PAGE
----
Monday, May 27, 2019

David Bowie's Father Had Dealings With Cliff Richard Fan Club

Recently, I've found information in two Cliff Richard Fan Club magazines, from 1961, detailing cooperation between the fan club and Dr.Barnardo's children's homes.. cooperation that involved David Bowie's father. Mr. Haywood Jones, father of David Jones - David Bowie of the future - was, at that time public relations officer for the charity.

The first information that I have access to is from the fourth Cliff Richard fan club magazine of 1961, and is largely comprised of a letter sent by David Bowie's father to the club, referring in part to a visit he made to their headquarters, in connection with money they had raised. There is also some explanatory commentary from Jan Vane, the club's founder and president:


A Letter from Dr. Barnardo's Homes

You may be wondering what we are doing with the £80 we collected to buy ponies for Dr. Barnardo's Homes. Well Mr. Haywood Jones, their public relations officer, came down to see me about it just recently and we have just received this letter: -

Dear Miss Vane,

I thoroughly enjoyed my visit to your club last week and was interested to see what a hive of industry it is. I am sure the members of the fan club who have subscribed so generously for the ponies will be wondering what on earth we are doing about it. I really must apologise for the delay which is entirely my fault. Unfortunately, just at the moment when I was going to start looking for a pony it became necessary to move two ponies which were at one of our other homes and these are being sent to Homes that have been asking for them. You will remember that I explained all this to you and you agreed that the fund could be used for moving the ponies from Canterbury to their new homes - Jane to Kelvedon and Silver to Crawley. This will not cost very much and we shall be left with enough money to buy a pony for another home. So, as a result, the fan club is helping three of our homes instead of one!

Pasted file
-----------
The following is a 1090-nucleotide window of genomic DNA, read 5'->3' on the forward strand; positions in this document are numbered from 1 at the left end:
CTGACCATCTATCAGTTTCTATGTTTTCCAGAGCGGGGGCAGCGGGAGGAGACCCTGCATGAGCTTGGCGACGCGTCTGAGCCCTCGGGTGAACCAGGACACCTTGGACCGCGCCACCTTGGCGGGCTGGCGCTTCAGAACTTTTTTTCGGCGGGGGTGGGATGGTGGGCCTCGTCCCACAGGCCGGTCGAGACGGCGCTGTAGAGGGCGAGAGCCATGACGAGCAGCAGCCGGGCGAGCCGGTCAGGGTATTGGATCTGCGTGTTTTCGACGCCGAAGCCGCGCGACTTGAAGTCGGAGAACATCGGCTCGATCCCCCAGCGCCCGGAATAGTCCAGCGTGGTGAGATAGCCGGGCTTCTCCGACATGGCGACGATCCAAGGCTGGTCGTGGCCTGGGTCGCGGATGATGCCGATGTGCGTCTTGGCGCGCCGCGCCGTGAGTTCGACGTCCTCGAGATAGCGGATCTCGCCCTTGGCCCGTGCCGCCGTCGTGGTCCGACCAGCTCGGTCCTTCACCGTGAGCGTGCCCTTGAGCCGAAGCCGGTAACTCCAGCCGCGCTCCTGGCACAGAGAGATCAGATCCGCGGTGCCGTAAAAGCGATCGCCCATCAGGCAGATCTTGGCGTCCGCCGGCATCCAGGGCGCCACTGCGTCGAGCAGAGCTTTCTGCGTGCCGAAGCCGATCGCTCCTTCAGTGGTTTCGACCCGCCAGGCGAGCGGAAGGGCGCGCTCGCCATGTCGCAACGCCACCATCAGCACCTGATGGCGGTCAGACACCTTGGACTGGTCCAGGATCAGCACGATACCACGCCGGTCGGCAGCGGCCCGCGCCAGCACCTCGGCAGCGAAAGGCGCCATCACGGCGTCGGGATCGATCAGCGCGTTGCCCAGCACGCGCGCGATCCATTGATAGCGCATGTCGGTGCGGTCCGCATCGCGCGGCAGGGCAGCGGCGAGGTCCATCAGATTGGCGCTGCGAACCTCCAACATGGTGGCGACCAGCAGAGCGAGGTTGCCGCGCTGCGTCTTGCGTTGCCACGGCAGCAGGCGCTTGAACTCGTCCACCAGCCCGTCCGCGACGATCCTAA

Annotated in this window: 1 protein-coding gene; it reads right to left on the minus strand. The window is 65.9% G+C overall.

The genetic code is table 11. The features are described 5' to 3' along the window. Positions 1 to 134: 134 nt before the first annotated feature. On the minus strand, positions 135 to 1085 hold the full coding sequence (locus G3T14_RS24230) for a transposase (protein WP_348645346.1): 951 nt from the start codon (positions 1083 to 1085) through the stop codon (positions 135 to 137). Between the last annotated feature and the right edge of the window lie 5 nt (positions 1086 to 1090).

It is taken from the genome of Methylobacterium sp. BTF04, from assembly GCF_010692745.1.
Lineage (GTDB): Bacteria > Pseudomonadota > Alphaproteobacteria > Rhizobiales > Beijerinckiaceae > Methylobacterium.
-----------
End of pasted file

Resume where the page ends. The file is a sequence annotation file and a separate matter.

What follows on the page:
As most of the homes are away camping at the moment it is a little difficult to decide which should have the Cliff Richard Fan Club pony but I hope to be able to let you know very soon.

Will you please thank the very generous Fan Club members who have sent in the money, and convey to them my sincere apologies for the delay.

Your sincerely;
Haywood S. Jones

I hope this will satisfy your curiosity as it is only natural you're wondering what has become of the money. As soon as we know something definite it will be printed in the magazine.

The next, 5th, issue of the fan club magazine was designated a '21st Birthday Edition', meaning that it was commemorating Cliff Richard's 21st birthday, in October 1961. This contains an update on the Dr. Barnardo's / pony situation, in the form of an article, and, on the back cover, two illustrative photos.

Because I have only a poor quality scan of  the article, some - though not much - of the text is currently missing or uncertain:


The Day 'CLIFF' was Taken (?) to the Children of Dr. Barnardo's Homes

We have at last bought a pony for one of Dr. Barnardo's Homes. As most of you know the money to buy it was raised by you, our members, through raffles and voluntary contributions. After several trips to stables to find a suitable pony, and a visit to the home it was going to, the 8 year old Dapple pony was bought. A Mr. --- P---ley of the --- Gale Memorial Stables found the pony for me as he knew the type we would require. The pony was to be delivered to the home, at Kelvedon, Essex, on Tuesday Sept. 12th (?). I was invited out there to see it arrive and present it on behalf of all of you. When I arrived there was great excitement among the children. 'Mother' was busy tidying up the 'tots' ready for the arrival of 'CLIFF', although the pony already had a name the children had decided that it would have to be re-christened 'CLIFF'. Everybody was busy doing something or other, even the other animals had to be brushed ready for the new arrival. The children's ages range from babies to teenagers, boys and girls. The other pets they have are: one rather old pony called 'Crackers', a donkey, a goat, a Pyrenean mountain dog, a spaniel, dozens of rabbits (white), about eight budgies, ten (?) golden pigs, two kittens and two gold-fish. (I think that's all, unless there's any more rabbits since I was last there) The great moment arrived and there stood all the tots waving to 'CLIFF' as he was driven up the drive in a horsebox. The pony, donkey and Alpine dog were also on the ----- to look over their new friend. As you can see from the pictures on the back of the cover 'CLIFF' will have plenty of friends at his new home. That's me in the first pic, wearing all white, the older girls there are the ones that'll ride the pony, as he's too big for the tots. (pic.2)